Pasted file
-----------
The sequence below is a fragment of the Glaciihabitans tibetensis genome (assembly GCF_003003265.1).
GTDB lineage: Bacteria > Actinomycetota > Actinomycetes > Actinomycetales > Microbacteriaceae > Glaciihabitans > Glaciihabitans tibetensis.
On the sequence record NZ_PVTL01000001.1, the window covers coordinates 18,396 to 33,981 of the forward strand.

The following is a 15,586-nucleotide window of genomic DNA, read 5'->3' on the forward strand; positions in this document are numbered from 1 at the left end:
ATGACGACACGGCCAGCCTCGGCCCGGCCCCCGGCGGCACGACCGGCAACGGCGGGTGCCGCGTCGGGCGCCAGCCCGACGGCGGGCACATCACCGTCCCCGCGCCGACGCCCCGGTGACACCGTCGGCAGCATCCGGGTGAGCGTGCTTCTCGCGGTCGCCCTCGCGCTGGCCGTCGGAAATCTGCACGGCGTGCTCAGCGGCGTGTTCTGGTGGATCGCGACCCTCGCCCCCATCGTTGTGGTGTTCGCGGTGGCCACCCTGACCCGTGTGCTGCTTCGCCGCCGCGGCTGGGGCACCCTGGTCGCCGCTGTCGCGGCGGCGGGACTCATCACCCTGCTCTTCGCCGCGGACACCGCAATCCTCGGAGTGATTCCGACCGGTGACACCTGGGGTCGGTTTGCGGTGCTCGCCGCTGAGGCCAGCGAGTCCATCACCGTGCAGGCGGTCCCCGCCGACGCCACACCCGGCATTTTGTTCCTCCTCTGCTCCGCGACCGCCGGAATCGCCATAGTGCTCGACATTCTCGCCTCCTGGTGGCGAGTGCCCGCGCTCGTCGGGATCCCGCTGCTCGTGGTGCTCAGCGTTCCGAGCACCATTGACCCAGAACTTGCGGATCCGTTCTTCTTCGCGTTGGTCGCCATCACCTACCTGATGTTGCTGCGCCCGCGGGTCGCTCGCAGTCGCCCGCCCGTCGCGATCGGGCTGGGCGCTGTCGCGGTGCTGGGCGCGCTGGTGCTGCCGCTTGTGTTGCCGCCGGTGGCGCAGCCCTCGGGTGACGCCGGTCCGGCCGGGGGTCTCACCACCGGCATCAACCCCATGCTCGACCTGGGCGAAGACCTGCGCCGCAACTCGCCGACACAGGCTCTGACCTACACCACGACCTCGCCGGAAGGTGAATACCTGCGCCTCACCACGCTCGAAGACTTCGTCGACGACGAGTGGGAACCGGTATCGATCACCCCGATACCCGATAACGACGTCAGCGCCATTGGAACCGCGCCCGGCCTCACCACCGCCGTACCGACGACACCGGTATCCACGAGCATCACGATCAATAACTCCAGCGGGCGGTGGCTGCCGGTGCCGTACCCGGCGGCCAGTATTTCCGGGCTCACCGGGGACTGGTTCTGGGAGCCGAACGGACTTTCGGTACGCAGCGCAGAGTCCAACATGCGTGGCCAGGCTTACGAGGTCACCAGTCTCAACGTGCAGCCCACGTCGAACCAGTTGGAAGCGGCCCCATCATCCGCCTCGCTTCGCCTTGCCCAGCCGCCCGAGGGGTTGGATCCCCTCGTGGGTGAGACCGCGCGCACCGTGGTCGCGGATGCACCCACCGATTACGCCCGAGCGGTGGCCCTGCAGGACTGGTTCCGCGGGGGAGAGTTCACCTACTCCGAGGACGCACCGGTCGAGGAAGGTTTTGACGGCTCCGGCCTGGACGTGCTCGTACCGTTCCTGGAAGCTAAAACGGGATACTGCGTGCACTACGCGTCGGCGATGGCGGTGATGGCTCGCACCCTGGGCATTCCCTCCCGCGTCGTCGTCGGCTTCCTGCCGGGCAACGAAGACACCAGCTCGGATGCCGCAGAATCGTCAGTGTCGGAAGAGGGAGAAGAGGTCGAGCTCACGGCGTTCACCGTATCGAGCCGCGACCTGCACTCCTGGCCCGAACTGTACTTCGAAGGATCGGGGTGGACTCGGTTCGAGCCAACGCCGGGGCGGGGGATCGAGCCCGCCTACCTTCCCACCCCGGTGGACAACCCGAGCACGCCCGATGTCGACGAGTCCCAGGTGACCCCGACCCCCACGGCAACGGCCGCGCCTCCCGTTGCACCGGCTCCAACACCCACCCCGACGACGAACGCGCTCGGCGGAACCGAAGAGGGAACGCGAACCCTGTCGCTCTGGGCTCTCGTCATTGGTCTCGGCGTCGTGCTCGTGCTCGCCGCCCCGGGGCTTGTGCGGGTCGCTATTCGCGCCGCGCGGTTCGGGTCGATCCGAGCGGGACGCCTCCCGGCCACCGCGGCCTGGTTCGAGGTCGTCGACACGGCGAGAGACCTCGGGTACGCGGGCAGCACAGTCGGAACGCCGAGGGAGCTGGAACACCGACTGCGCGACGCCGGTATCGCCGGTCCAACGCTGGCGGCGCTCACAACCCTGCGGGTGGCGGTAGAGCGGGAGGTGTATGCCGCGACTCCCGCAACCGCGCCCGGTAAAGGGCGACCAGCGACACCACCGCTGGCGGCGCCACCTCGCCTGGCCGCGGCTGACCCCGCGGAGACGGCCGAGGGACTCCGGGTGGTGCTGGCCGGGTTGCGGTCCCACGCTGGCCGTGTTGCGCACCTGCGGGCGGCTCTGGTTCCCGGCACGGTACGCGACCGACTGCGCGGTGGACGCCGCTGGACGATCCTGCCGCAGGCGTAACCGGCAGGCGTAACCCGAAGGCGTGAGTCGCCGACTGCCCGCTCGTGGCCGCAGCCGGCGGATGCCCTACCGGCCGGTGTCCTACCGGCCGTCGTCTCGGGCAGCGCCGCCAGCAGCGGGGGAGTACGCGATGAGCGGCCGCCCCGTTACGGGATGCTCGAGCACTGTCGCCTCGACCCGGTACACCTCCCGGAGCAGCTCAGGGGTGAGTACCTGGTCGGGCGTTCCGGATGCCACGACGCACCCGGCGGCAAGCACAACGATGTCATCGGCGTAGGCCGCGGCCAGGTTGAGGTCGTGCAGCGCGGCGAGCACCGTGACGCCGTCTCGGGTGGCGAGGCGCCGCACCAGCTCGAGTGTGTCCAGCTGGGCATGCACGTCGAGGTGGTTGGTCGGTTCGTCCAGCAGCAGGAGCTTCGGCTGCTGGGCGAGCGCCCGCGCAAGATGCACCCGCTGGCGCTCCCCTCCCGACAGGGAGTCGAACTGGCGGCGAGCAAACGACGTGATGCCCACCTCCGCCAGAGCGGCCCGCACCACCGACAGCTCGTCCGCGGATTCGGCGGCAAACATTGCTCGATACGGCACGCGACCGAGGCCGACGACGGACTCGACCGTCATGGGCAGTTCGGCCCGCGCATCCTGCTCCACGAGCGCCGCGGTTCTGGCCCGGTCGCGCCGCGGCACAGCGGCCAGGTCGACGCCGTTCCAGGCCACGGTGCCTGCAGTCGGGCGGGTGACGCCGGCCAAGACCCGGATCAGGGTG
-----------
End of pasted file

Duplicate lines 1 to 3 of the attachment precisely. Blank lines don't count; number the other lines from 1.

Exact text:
The sequence below is a fragment of the Glaciihabitans tibetensis genome (assembly GCF_003003265.1).
GTDB lineage: Bacteria > Actinomycetota > Actinomycetes > Actinomycetales > Microbacteriaceae > Glaciihabitans > Glaciihabitans tibetensis.
On the sequence record NZ_PVTL01000001.1, the window covers coordinates 18,396 to 33,981 of the forward strand.